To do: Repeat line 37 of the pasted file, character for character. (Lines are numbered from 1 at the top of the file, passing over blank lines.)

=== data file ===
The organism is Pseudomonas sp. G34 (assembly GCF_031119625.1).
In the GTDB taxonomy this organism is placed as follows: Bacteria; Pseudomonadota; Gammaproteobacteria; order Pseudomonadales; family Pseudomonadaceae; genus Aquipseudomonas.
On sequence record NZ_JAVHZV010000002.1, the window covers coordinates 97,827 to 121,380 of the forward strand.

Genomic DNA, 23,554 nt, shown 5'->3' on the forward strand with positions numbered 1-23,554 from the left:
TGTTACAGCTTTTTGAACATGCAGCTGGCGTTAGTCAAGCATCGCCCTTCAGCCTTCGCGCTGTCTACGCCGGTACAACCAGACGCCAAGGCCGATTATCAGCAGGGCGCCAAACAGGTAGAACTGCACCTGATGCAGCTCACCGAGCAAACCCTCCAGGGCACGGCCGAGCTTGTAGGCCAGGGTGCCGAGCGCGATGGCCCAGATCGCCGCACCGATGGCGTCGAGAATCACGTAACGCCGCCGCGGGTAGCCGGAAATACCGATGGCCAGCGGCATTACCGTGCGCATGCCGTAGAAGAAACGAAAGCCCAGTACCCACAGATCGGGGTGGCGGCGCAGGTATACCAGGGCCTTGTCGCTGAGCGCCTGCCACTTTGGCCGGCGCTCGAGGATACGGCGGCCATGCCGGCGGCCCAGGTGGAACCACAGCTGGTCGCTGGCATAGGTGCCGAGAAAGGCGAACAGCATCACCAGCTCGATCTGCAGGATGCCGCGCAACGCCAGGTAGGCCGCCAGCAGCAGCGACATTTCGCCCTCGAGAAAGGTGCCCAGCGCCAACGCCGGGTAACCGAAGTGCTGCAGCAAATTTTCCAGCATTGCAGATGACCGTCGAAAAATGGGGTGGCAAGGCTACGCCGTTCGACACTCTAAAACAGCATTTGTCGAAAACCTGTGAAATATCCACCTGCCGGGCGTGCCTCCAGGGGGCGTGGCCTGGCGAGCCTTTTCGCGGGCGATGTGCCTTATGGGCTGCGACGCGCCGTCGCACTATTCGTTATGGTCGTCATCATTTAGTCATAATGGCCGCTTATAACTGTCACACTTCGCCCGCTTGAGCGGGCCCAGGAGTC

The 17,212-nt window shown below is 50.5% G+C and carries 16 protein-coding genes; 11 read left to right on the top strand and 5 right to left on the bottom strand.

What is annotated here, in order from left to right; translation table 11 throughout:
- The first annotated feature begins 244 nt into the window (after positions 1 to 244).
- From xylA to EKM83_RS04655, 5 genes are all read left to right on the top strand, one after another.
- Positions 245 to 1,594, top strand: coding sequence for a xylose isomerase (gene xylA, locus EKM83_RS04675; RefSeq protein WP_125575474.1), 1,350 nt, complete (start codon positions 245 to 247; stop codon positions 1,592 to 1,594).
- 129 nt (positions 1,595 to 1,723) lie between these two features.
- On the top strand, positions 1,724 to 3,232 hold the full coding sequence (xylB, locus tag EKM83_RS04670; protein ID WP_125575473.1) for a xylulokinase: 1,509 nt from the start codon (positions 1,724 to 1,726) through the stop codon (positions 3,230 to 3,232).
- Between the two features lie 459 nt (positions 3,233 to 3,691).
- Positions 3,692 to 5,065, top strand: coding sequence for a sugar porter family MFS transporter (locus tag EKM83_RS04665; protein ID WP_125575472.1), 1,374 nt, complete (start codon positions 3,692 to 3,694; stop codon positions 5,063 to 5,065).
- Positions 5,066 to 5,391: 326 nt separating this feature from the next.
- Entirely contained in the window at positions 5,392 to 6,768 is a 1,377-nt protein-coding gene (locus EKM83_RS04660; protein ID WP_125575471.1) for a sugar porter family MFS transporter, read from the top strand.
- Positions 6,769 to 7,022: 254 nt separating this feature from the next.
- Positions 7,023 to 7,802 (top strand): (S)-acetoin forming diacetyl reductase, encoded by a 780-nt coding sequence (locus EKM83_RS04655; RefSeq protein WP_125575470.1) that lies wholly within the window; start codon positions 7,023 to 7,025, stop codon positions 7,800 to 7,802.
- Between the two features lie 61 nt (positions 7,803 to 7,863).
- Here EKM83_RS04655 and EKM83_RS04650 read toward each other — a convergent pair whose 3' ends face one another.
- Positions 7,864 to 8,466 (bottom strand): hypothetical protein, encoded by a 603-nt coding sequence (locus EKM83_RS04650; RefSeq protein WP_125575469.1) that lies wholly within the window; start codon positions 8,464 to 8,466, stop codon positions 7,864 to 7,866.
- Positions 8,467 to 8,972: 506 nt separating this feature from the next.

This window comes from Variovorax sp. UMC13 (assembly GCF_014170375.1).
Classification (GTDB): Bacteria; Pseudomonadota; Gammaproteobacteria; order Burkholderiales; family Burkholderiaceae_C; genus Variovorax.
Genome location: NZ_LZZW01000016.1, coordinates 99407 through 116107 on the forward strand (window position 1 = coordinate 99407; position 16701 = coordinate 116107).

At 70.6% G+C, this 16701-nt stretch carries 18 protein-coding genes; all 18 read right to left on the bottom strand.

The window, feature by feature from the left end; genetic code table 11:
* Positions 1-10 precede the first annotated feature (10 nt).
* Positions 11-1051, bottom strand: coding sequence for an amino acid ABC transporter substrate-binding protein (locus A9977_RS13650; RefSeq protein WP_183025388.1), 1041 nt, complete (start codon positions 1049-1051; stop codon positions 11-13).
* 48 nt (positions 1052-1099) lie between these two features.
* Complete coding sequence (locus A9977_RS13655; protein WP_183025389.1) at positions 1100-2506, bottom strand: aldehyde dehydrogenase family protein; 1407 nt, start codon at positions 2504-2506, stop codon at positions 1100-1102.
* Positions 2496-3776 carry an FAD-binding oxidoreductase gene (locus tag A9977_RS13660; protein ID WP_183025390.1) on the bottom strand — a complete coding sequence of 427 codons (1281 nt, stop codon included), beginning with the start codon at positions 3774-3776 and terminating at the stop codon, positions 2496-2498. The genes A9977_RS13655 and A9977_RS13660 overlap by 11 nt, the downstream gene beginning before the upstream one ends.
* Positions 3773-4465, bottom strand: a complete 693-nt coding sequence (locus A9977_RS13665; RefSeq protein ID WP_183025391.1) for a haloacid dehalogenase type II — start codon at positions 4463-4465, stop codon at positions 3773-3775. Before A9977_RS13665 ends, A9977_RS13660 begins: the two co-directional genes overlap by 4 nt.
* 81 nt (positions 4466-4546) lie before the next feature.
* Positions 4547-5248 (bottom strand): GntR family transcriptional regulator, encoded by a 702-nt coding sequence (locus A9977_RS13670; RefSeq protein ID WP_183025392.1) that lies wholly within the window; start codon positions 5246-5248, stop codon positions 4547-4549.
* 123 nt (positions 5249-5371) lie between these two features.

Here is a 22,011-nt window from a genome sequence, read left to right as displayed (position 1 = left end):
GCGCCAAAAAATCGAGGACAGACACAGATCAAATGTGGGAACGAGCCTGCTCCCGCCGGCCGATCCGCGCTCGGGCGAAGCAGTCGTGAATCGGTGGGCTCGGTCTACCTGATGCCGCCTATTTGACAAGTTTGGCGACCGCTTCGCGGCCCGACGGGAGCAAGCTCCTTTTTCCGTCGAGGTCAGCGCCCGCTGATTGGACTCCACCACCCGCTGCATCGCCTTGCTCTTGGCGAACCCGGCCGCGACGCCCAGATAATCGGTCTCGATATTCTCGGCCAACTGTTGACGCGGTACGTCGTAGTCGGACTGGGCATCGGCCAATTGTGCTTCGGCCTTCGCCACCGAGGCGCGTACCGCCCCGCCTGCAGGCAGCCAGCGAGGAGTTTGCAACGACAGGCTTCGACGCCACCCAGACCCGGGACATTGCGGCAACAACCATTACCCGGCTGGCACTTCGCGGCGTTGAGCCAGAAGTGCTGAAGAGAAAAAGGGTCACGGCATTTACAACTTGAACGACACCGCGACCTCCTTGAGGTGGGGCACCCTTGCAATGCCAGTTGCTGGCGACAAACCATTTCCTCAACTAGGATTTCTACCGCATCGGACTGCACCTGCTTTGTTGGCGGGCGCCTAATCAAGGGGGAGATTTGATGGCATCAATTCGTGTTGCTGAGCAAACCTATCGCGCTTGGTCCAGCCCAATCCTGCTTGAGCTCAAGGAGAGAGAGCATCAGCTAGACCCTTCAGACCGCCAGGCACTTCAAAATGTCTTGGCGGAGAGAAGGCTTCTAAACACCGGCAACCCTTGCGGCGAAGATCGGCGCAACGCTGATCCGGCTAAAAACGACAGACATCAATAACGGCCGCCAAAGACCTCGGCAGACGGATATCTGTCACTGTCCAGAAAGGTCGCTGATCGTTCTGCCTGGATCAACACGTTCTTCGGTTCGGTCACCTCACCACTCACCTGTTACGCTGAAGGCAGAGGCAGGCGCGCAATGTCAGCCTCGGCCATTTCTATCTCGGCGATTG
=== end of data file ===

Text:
Here is a 22,011-nt window from a genome sequence, read left to right as displayed (position 1 = left end):